Fewer milk processors will benefit dairymen

Shirley, Andrew
February 2008
Farmers Weekly;2/22/2008, p15
Trade Publication
The article focuses on the Milk Supply Chain Project, a 150-page document written by Oxford University economics experts and commissioned by the Milk Development Council and the British Department for Environment, Food and Rural Affairs (DEFRA), which shows that rationalisation of the dairy processing sector would help farmers, but not affect consumers. MDC head of market information, Huw Thomas, said the report provided evidence that reducing the number of processors in the liquid milk market would result in an increased share of profits.


Related Articles

  • Don't drive EU's best out of milk.  // Farmers Weekly;8/12/2005, Vol. 143 Issue 7, p5 

    Reports on the increase in the number of farms that stopped milk production in Great Britain in April 2003 according to a report commissioned by the Department for Environment, Food and Rural Affairs. Impact of the increase on milk processors and retailers; Factors that influenced farmers to...

  • No quota for non-milkers. Harris, Robert // Farmers Weekly;2/28/2003, Vol. 138 Issue 9, p21 

    Reports on the confirmation of Great Britain's Department of Environment, Food and Rural Affairs to ban farmers who have stopped milking cows from holding quota and leasing it out from the end of the next milk year. Reason for the decision; Ways to regain confiscated quota; Information on quota...

  • DEFRA rejects calls for better dairy contracts. Clarke, Philip // Farmers Weekly;10/21/2011, Vol. 156 Issue 17, p8 

    The article reports on the British Department for Environment, Food and Rural Affairs' (DEFRA) rejection of calls for better dairy contracts. The department has also rejected accusations that it has been weak in its support of dairy farming in Great Britain. It highlights the government's formal...

  • Pilot project to look at feasibility of sheep EID. Buss, Jessica // Farmers Weekly;7/11/2003, Vol. 139 Issue 2, p36 

    Presents information on the testing of the viability of using electronic identification (EID) on English sheep farms in 2003. Number of farms and sheep that will be involved in the EID project according to the British Department of Environment, Food and Rural Affairs; Organizations supporting...

  • HILL PAYMENTS FOR FARMERS? Riley, Jonathan // Farmers Weekly;4/9/2004, Vol. 140 Issue 15, p14 

    Reports on the plan of the British government to consider hill farm payments services for upland dairy farmers in England. Significance of the plan to farmers; Plan of the British Department of Environment, Food and Rural Affairs to create a three-region model for single farm payment.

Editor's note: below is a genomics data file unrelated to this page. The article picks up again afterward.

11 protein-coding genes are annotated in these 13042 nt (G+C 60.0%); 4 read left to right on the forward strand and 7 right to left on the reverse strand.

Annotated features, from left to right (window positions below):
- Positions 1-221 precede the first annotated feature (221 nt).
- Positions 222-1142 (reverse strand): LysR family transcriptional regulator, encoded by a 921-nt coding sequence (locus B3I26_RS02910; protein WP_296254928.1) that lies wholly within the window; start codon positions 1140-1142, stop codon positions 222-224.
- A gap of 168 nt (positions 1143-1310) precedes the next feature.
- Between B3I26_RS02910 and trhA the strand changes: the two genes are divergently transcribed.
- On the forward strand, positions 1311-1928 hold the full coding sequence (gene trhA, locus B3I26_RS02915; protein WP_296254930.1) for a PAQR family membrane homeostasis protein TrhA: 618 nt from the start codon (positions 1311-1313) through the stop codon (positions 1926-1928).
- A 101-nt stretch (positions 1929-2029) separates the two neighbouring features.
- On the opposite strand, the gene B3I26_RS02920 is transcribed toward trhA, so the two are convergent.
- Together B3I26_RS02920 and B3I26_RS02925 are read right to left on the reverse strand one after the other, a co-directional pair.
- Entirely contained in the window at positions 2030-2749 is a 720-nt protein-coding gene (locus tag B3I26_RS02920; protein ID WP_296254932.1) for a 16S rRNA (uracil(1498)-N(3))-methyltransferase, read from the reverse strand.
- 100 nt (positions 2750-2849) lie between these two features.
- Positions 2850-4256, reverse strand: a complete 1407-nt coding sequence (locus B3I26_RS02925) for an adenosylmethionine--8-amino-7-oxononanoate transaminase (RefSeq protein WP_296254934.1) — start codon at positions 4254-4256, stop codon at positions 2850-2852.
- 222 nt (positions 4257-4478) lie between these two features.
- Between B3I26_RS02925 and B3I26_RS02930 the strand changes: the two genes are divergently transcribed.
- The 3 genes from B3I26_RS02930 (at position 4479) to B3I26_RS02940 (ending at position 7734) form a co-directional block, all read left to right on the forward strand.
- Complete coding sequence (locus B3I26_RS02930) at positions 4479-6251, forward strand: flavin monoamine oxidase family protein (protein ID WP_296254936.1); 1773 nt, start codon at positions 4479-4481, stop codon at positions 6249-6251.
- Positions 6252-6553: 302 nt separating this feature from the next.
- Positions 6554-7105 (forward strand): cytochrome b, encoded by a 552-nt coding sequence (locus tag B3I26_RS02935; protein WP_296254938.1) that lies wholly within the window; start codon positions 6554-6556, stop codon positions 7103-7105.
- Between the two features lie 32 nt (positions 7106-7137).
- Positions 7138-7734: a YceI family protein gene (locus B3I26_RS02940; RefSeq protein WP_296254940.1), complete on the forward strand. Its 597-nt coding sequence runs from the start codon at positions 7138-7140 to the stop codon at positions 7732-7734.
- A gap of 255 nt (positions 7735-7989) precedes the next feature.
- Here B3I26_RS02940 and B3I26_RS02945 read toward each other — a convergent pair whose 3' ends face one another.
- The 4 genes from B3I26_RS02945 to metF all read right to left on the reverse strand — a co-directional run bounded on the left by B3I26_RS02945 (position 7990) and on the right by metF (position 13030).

• Stopping the super dairy THE INSIDE STORY. Tasker, Johann // Farmers Weekly;2/25/2011, Vol. 154 Issue 8, p26 

    The article reports on the rejected proposal by Nocton Dairies to establish a super dairy farm at Nocton Heath, Lincolnshire in England. According to Nocton Dairies, the British Environment Agency cited pollution risk as the sole reason for the rejection of the plan. It cites the charity group...

  • Dairy industry loses yet again. Allen-Stevens, Tom // Farmers Weekly;2/25/2011, Vol. 154 Issue 8, p38 

    In the article, the author reflects on the cancelled mega-dairy project in Nocton, Lincolnshire, England. He claims that the project's abandonment is another loss for dairy farmers due to the ignorance of the public on how food is produced. He cites that the British Environment Agency has made...

  • Bovine TB at 2005 levels. Watts, Andrew // Farmers Weekly;8/17/2007, Vol. 147 Issue 7, p43 

    The article reports on the increase in the prevalence of bovine tuberculosis (TB) in beef and dairy farms in Great Britain. Statistics from the Department for Environment, Food and Rural Affairs (DEFRA) show the increasing number of herds under restrictions. There has been an increase in the...

  • Depleted entries still manage to put on the style. Long, Jonathan // Farmers Weekly;7/11/2008, p50 

    The article reports that the decision of the British Department for Food and Rural Affairs (DEFRA) to keep Warwickshire in a bluetongue surveillance zone meant that the 2008 Royal Show was severely depleted in terms of livestock entries, with only 25% of usual numbers present. This was most...


Read the Article


Sorry, but this item is not currently available from your library.

Try another library?
Sign out of this library

Other Topics